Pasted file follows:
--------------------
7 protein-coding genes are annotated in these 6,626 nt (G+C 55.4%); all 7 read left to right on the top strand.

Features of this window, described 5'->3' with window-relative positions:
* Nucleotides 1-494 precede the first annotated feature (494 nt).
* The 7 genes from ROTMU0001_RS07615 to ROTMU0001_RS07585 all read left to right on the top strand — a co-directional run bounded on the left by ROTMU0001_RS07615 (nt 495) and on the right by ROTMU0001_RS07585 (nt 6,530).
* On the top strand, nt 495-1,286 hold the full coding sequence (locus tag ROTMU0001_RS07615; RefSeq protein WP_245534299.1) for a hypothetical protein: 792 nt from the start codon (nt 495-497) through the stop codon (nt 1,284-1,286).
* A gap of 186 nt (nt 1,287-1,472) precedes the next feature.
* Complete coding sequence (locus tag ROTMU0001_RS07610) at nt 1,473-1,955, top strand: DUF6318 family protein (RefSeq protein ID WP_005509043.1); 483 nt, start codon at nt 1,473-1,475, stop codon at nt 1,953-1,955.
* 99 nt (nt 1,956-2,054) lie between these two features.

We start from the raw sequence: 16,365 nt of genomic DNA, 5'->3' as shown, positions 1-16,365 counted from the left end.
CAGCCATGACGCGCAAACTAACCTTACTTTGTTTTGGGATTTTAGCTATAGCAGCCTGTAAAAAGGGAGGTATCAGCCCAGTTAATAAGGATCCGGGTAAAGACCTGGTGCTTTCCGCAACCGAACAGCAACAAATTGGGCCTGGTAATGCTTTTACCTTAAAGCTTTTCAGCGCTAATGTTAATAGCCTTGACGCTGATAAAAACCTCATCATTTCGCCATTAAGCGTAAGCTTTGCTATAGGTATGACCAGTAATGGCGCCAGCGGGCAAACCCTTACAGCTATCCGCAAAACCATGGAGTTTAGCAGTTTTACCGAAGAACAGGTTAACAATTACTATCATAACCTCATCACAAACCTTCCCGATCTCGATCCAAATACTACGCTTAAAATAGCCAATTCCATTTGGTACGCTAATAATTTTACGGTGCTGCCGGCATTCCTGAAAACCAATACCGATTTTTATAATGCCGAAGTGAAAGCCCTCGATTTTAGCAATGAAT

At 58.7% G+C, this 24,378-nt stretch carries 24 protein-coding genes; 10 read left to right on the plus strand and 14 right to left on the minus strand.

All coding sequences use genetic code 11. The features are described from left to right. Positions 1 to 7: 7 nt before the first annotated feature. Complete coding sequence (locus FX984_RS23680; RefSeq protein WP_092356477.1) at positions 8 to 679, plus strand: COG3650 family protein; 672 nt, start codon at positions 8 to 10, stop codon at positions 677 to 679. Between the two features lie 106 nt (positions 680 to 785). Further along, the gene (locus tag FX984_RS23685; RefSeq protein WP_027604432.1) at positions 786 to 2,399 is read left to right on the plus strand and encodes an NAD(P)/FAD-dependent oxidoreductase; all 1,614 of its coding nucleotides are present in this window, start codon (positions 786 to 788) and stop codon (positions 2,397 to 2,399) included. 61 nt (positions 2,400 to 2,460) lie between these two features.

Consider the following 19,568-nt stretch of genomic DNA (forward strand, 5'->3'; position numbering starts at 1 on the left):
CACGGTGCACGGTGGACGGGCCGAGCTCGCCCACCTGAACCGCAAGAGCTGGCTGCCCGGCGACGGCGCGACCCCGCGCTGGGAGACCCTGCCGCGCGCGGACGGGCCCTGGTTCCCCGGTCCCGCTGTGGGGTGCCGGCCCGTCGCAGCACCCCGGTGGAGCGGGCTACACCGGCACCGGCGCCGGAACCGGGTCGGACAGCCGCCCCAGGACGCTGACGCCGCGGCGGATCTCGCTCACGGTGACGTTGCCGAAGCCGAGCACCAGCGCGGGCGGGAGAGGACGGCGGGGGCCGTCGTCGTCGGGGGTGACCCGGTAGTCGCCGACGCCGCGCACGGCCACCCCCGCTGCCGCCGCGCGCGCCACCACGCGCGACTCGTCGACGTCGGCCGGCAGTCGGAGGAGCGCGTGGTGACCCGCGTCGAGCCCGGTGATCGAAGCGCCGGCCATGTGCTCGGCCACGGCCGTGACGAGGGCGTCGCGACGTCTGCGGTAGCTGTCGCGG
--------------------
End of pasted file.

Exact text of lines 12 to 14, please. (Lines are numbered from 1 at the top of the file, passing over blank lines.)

All coding sequences use genetic code 11. The features are described from left to right. Positions 1 to 7: 7 nt before the first annotated feature. Complete coding sequence (locus FX984_RS23680; RefSeq protein WP_092356477.1) at positions 8 to 679, plus strand: COG3650 family protein; 672 nt, start codon at positions 8 to 10, stop codon at positions 677 to 679. Between the two features lie 106 nt (positions 680 to 785). Further along, the gene (locus tag FX984_RS23685; RefSeq protein WP_027604432.1) at positions 786 to 2,399 is read left to right on the plus strand and encodes an NAD(P)/FAD-dependent oxidoreductase; all 1,614 of its coding nucleotides are present in this window, start codon (positions 786 to 788) and stop codon (positions 2,397 to 2,399) included. 61 nt (positions 2,400 to 2,460) lie between these two features.

Consider the following 19,568-nt stretch of genomic DNA (forward strand, 5'->3'; position numbering starts at 1 on the left):
CACGGTGCACGGTGGACGGGCCGAGCTCGCCCACCTGAACCGCAAGAGCTGGCTGCCCGGCGACGGCGCGACCCCGCGCTGGGAGACCCTGCCGCGCGCGGACGGGCCCTGGTTCCCCGGTCCCGCTGTGGGGTGCCGGCCCGTCGCAGCACCCCGGTGGAGCGGGCTACACCGGCACCGGCGCCGGAACCGGGTCGGACAGCCGCCCCAGGACGCTGACGCCGCGGCGGATCTCGCTCACGGTGACGTTGCCGAAGCCGAGCACCAGCGCGGGCGGGAGAGGACGGCGGGGGCCGTCGTCGTCGGGGGTGACCCGGTAGTCGCCGACGCCGCGCACGGCCACCCCCGCTGCCGCCGCGCGCGCCACCACGCGCGACTCGTCGACGTCGGCCGGCAGTCGGAGGAGCGCGTGGTGACCCGCGTCGAGCCCGGTGATCGAAGCGCCGGCCATGTGCTCGGCCACGGCCGTGACGAGGGCGTCGCGACGTCTGCGGTAGCTGTCGCGG